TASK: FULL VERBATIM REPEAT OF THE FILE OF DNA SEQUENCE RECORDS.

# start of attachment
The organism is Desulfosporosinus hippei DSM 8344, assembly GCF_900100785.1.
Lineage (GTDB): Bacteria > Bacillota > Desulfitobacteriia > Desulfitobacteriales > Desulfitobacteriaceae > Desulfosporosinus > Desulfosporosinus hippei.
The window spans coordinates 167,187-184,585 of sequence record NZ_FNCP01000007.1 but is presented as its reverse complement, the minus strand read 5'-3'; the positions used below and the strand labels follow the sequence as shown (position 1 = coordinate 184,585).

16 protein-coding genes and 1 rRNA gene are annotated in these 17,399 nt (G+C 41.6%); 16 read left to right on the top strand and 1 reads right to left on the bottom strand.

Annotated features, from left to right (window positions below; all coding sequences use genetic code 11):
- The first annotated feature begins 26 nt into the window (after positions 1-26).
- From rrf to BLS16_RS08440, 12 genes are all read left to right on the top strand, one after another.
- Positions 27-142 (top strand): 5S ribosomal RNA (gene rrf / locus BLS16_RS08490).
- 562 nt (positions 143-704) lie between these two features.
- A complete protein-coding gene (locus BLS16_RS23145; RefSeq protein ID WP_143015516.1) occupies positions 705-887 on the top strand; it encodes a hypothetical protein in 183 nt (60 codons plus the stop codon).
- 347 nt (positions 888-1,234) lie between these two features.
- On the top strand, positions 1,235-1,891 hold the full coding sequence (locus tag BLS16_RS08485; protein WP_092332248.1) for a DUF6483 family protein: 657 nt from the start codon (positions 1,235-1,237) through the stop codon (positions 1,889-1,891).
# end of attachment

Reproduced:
The organism is Desulfosporosinus hippei DSM 8344, assembly GCF_900100785.1.
Lineage (GTDB): Bacteria > Bacillota > Desulfitobacteriia > Desulfitobacteriales > Desulfitobacteriaceae > Desulfosporosinus > Desulfosporosinus hippei.
The window spans coordinates 167,187-184,585 of sequence record NZ_FNCP01000007.1 but is presented as its reverse complement, the minus strand read 5'-3'; the positions used below and the strand labels follow the sequence as shown (position 1 = coordinate 184,585).

16 protein-coding genes and 1 rRNA gene are annotated in these 17,399 nt (G+C 41.6%); 16 read left to right on the top strand and 1 reads right to left on the bottom strand.

Annotated features, from left to right (window positions below; all coding sequences use genetic code 11):
- The first annotated feature begins 26 nt into the window (after positions 1-26).
- From rrf to BLS16_RS08440, 12 genes are all read left to right on the top strand, one after another.
- Positions 27-142 (top strand): 5S ribosomal RNA (gene rrf / locus BLS16_RS08490).
- 562 nt (positions 143-704) lie between these two features.
- A complete protein-coding gene (locus BLS16_RS23145; RefSeq protein ID WP_143015516.1) occupies positions 705-887 on the top strand; it encodes a hypothetical protein in 183 nt (60 codons plus the stop codon).
- 347 nt (positions 888-1,234) lie between these two features.
- On the top strand, positions 1,235-1,891 hold the full coding sequence (locus tag BLS16_RS08485; protein WP_092332248.1) for a DUF6483 family protein: 657 nt from the start codon (positions 1,235-1,237) through the stop codon (positions 1,889-1,891).